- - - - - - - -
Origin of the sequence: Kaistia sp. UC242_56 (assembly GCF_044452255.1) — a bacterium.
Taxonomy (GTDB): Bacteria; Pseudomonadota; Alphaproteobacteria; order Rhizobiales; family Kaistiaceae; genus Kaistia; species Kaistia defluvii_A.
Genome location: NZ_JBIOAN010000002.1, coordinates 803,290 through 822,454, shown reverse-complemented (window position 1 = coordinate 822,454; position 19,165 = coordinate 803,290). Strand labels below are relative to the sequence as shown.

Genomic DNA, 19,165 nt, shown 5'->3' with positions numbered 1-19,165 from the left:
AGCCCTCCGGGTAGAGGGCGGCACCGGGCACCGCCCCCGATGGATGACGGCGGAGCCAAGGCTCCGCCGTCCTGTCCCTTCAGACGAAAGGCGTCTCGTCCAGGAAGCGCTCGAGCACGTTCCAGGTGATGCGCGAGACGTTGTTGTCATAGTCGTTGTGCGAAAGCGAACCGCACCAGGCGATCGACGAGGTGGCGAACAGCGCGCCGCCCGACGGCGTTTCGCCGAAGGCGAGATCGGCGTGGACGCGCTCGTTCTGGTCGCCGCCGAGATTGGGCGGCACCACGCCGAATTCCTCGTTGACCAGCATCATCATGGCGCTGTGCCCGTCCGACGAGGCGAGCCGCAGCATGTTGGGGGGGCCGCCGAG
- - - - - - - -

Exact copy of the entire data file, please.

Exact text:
Origin of the sequence: Kaistia sp. UC242_56 (assembly GCF_044452255.1) — a bacterium.
Taxonomy (GTDB): Bacteria; Pseudomonadota; Alphaproteobacteria; order Rhizobiales; family Kaistiaceae; genus Kaistia; species Kaistia defluvii_A.
Genome location: NZ_JBIOAN010000002.1, coordinates 803,290 through 822,454, shown reverse-complemented (window position 1 = coordinate 822,454; position 19,165 = coordinate 803,290). Strand labels below are relative to the sequence as shown.

Genomic DNA, 19,165 nt, shown 5'->3' with positions numbered 1-19,165 from the left:
AGCCCTCCGGGTAGAGGGCGGCACCGGGCACCGCCCCCGATGGATGACGGCGGAGCCAAGGCTCCGCCGTCCTGTCCCTTCAGACGAAAGGCGTCTCGTCCAGGAAGCGCTCGAGCACGTTCCAGGTGATGCGCGAGACGTTGTTGTCATAGTCGTTGTGCGAAAGCGAACCGCACCAGGCGATCGACGAGGTGGCGAACAGCGCGCCGCCCGACGGCGTTTCGCCGAAGGCGAGATCGGCGTGGACGCGCTCGTTCTGGTCGCCGCCGAGATTGGGCGGCACCACGCCGAATTCCTCGTTGACCAGCATCATCATGGCGCTGTGCCCGTCCGACGAGGCGAGCCGCAGCATGTTGGGGGGGCCGCCGAG